Eye on OSHA: Stone-Shop Inspections Decline in 2011


The Occupational Safety and Heath Administration (OSHA) may be visiting fewer stone fabricators and reducing the number of write-ups, but total penalties for violations are going up.

osha-logo 200Inspectors for the federal agency made it to 200 facilities last year, an 11.9% decline from 2010, according to an exclusive Stone Update analysis of OSHA’s on-site reports. The 886 recorded violations also represented a pull-back, decreasing by 15.9% from the previous year.

Other areas also indicated a drop-off in overall national-enforcement levels in 2011, including the number of states where inspections occurred (35, down 18.6%) and the total number of planned inspections (265, down 9.6%).

Inspectors also cited fewer companies for violations specifying silica-dust contamination at stone shops: 17, down 29.2% from 2010.

OSHA fines increased last year, however; the $1.4 million in initial penalties is up 19.6% from 2010. The agency adjusts fines upon follow-up inspections and appeals; the final $819,222 from 2011 is down 3.2%, but the 2010 total also includes a one-time failure-to-abate (FTA) assessment of $100,000 with one company.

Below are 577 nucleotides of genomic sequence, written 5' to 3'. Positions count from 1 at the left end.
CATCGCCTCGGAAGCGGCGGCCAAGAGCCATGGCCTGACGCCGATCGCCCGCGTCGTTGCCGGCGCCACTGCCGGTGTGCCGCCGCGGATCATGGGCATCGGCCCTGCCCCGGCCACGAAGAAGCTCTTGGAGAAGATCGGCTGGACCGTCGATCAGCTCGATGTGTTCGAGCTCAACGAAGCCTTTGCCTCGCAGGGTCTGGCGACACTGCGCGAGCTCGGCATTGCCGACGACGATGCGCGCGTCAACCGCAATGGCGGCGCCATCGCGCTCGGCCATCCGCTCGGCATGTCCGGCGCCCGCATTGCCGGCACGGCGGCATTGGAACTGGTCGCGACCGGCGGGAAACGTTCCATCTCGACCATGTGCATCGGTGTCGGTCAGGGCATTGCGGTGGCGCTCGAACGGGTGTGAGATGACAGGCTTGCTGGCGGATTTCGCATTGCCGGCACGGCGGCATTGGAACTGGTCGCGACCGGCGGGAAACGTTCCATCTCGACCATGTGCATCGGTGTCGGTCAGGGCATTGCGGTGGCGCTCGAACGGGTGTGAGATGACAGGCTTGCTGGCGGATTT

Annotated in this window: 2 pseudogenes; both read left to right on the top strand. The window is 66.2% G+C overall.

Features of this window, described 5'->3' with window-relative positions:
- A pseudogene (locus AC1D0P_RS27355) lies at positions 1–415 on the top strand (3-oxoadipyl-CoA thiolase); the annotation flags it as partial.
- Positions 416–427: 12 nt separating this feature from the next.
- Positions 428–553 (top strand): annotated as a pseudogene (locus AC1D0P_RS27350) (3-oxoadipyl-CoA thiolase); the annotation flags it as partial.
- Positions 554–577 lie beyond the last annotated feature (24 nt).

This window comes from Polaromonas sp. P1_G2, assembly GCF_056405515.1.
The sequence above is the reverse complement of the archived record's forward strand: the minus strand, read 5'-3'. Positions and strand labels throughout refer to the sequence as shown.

OSHA by the Numbers
NAICS 327991 (Cut stone and stone product manufacturing)
2011 2010
Companies Listed for Inspection 265 293
Companies Inspected 200 227
Companies Not Found/Inactive 43 44
Companies Exempt 22 22
Complaint Inspections 73 60
Accident/Monitoring Inspections 12 14
No. of Violations 886 1,054
Largest Violations One Firm 36 26
Initial Fines $1,409,340 $1,178,420
Current Fines $819,222 $846,434
Sites w/Silica Violations 17 24
States with Inspections 35 43
Top Five States Florida (42) Colorado (40)
Colorado (23) Florida (20)
Pennsylvania (18) Illinois (18)
California (17) Minnesota (16)
New York (16) Massachusetts (15)
North Carolina (15)
Source: OSHA, Stone Update analysis

Eye on OSHA is an ongoing Stone Update review of inspection reports from the Occupational Safety and Health Administration (OSHA), operating under the federal Department of Labor. Not all violations entail fines; pending fines may be lowered or dropped if conditions are remedied or upon appeal. Source of data: OSHA databases.

Get all the latest in the industry with The EDGE, the e-newsletter from Stone Update. Free subscriptions are available here.